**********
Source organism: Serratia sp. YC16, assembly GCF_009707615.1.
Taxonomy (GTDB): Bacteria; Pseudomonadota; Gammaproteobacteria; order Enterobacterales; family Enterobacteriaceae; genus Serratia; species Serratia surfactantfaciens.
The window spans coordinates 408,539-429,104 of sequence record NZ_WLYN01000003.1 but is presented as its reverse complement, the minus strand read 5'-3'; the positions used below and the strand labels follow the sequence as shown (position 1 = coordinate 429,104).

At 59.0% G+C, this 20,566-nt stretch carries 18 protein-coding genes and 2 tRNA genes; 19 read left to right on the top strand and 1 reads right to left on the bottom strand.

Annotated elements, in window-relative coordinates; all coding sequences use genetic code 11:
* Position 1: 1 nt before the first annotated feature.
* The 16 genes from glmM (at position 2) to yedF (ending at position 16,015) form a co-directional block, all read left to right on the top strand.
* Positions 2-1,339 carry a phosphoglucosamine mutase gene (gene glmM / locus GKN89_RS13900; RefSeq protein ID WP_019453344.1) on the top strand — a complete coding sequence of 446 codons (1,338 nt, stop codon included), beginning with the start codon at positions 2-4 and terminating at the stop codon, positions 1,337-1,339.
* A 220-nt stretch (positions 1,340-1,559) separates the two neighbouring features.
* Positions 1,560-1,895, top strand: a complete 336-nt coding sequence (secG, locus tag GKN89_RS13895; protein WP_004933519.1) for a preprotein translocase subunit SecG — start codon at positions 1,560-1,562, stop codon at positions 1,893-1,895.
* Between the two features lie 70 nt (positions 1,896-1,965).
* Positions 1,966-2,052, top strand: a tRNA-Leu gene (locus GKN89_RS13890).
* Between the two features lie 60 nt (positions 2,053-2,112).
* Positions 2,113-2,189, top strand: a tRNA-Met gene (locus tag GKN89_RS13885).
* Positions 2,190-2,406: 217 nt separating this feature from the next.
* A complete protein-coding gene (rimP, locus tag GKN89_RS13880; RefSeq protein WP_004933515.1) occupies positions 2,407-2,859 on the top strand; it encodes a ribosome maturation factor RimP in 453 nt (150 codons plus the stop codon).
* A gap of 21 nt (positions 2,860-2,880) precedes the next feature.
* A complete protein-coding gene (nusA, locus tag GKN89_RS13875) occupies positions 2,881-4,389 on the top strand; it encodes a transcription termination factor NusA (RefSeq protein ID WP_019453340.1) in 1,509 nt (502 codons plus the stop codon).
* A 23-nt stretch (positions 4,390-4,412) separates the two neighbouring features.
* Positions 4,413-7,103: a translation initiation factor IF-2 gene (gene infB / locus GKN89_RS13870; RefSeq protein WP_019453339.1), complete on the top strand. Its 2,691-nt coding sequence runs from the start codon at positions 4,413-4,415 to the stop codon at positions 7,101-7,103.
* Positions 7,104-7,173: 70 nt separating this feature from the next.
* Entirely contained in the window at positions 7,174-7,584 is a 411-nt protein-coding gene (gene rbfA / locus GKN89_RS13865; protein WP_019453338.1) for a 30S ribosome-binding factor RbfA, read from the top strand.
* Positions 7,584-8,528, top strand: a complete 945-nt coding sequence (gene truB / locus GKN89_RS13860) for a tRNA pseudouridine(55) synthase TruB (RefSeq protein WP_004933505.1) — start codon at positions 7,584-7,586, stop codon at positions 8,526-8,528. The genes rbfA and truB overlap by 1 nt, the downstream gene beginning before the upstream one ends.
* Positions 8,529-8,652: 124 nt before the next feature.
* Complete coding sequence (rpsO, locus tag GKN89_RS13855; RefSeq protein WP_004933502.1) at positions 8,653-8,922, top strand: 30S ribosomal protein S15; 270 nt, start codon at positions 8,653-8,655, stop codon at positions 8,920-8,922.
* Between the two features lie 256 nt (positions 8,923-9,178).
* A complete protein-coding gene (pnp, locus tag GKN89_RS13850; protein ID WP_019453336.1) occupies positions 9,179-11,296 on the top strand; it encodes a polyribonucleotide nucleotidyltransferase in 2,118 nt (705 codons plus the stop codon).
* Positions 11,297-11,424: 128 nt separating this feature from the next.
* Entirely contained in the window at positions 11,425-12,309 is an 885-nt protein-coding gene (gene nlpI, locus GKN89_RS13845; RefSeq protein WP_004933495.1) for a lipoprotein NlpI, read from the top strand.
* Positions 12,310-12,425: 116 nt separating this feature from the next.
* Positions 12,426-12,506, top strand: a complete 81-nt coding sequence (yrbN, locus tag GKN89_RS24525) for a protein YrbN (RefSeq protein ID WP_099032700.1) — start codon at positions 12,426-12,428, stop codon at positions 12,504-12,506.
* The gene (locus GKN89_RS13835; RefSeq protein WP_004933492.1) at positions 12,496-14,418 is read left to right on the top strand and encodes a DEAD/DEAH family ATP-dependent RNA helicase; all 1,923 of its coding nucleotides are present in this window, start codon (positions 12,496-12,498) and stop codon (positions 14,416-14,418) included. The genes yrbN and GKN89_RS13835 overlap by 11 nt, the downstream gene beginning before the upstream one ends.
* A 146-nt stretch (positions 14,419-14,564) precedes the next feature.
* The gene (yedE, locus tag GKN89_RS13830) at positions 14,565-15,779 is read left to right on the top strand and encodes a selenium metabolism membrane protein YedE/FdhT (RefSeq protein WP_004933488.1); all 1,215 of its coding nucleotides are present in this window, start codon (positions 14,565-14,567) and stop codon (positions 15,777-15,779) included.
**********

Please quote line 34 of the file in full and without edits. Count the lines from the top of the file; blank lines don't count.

* The gene (yedE, locus tag GKN89_RS13830) at positions 14,565-15,779 is read left to right on the top strand and encodes a selenium metabolism membrane protein YedE/FdhT (RefSeq protein WP_004933488.1); all 1,215 of its coding nucleotides are present in this window, start codon (positions 14,565-14,567) and stop codon (positions 15,777-15,779) included.